- Land Ho! – Treat all possible sightings of land or ships seriously, though take into account that there’s a great probability of a false sighting. This may occur more and more as morale, strength and clarity weaken among crew members.
- Awareness – Keep an eye out for each other’s mental state. There are many cases of castaways, delirious with thirst, having lost hope or suffering from hallucinations, who threw themselves overboard. People in this state should be forcefully restrained if possible. Even though they have plenty of opportunity to feed themselves to the sharks, it’s best for the general morale to do your utmost as a team to keep everyone sharp, alive and mentally well. Without morale and discipline, your crew is heading for trouble, and may even end up eating each other.
- Survive – Make sure survival stays your highest priority. If survival routines are followed incessantly and persistently, regardless of what your mind says about the purpose of it all, your chances of making it out alive will significantly increase. A castaway who falls prey to the voices in his head is bound to fail.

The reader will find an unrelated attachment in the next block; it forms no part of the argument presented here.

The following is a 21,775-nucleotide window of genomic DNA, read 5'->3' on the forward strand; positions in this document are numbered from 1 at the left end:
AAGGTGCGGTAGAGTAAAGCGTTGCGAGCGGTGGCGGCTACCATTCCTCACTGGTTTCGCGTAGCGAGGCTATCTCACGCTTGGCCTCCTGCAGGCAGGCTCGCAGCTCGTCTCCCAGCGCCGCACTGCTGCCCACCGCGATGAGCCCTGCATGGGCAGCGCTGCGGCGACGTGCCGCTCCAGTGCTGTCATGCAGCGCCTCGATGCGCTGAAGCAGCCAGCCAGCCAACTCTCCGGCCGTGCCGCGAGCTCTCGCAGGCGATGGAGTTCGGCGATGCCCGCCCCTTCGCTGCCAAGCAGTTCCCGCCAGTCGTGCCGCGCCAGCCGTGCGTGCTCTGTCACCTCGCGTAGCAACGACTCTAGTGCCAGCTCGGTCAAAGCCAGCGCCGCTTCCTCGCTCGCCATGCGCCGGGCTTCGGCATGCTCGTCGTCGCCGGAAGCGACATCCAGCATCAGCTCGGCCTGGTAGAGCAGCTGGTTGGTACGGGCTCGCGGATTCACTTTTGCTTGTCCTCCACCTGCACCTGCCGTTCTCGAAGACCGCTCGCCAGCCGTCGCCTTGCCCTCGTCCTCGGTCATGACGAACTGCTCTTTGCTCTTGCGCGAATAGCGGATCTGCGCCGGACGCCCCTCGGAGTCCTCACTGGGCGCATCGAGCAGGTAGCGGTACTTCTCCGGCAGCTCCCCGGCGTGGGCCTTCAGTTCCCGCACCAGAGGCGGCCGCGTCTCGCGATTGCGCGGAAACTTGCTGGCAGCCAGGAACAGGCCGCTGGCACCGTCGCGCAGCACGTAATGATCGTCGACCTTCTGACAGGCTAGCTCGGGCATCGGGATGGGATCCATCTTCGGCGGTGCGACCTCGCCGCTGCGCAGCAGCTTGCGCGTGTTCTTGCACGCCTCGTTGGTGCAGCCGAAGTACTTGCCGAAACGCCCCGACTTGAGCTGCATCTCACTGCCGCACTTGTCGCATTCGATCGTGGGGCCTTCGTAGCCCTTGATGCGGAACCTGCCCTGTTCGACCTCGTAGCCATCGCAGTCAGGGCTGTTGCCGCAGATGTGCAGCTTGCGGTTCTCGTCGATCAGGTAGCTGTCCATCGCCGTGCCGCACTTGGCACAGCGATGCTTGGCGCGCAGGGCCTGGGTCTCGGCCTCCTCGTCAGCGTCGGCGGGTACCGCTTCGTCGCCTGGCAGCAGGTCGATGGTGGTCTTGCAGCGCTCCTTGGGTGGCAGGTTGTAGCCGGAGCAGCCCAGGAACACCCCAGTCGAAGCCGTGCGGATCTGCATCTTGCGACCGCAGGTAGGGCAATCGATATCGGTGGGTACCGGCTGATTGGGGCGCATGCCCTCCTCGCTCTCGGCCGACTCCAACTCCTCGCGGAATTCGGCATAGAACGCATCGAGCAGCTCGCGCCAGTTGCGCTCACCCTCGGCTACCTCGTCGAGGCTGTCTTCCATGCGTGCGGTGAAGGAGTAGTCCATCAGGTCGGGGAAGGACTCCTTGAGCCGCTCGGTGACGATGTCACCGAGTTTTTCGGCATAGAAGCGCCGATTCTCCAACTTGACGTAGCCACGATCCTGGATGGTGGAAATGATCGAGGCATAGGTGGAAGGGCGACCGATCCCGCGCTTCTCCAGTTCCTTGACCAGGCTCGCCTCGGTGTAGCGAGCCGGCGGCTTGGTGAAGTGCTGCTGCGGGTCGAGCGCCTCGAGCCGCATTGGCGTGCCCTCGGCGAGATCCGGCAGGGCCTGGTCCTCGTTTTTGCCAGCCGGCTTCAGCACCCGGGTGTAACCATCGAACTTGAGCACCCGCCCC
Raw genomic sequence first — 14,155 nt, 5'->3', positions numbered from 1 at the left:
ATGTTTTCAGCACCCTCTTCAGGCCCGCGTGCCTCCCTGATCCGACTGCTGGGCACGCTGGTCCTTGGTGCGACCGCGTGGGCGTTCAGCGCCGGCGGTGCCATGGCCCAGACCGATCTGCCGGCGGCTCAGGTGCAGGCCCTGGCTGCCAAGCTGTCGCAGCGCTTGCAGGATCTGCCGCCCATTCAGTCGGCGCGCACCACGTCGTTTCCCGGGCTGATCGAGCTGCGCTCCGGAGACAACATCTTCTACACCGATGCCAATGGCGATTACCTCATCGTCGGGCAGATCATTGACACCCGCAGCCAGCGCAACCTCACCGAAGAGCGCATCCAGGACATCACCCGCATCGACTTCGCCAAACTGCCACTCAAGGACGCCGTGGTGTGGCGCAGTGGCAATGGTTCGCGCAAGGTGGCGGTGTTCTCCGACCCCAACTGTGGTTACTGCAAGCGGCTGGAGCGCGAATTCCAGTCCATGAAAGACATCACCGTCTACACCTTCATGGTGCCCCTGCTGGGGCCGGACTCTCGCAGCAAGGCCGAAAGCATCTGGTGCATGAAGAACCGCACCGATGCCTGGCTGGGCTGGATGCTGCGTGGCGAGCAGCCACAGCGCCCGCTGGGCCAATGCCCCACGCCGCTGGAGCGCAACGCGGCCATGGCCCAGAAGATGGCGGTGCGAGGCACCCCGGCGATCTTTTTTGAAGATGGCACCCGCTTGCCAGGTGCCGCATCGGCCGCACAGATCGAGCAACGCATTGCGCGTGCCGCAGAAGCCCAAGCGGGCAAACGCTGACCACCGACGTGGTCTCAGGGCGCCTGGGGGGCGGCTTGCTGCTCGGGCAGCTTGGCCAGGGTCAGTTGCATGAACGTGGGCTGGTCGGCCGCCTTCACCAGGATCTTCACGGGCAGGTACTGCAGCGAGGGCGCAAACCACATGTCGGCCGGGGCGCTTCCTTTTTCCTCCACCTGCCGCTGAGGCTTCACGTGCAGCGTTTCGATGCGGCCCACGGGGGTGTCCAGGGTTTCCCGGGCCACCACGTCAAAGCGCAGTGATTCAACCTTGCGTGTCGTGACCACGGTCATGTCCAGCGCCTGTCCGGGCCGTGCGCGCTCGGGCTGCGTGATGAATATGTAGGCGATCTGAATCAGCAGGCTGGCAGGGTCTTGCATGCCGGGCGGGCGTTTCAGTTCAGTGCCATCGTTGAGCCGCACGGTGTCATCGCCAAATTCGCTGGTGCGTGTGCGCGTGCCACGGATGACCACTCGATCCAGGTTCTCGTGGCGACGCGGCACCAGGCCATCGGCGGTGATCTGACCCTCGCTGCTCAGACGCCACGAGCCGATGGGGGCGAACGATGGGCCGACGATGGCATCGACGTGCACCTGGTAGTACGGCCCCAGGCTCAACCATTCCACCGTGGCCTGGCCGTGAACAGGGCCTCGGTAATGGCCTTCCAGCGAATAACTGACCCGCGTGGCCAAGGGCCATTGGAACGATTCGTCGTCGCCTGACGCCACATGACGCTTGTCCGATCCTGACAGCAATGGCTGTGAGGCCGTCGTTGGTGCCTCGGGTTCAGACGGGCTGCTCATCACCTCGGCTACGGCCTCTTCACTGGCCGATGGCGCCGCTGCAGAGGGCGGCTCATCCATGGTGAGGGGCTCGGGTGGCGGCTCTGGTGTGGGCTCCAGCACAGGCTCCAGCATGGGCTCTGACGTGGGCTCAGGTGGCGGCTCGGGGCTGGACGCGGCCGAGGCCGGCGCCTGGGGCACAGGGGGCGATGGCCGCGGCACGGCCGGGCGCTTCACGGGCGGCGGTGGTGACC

- Ration – Take strict water and food rations and create an attitude of voluntary self-deprivation, which is challenging during times of severe dehydration, but necessary for the survival of the team.
How to avoid going crazy when you’re adrift on the ocean?
Losing your mind is one of the most dangerous enemies at sea, especially after realizing nobody is looking for you, after going days without water while being surrounded by it, or when you just shot your last flare, but the cargo ship fails to spot your tiny raft in the big ocean.
Fear, loneliness, and anxiety are your constant companions as a castaway. The effect of seeing nothing but the vast sea and sky can easily lead you to think you’ll never see land again, which can be extremely demoralizing. This will often make you feel like your physical condition and hopes of being rescued are far worse than they actually are. This can be aggravated by dehydration and hunger, both which impair your judgement.
As Dougal Robertson, who himself survived 38 days adrift on a dinghy, puts it in his classic Sea Survival Manual:
‘I have no words to offer which may comfort the reader who is also a castaway, except that rescue may come at any time, but not necessarily when you expect it; and that even in you give up hope, you must never give up trying, for, as the result of your efforts, hope may well return and with justification. You can expect good and bad luck, but bad or good judgement is your prerogative.’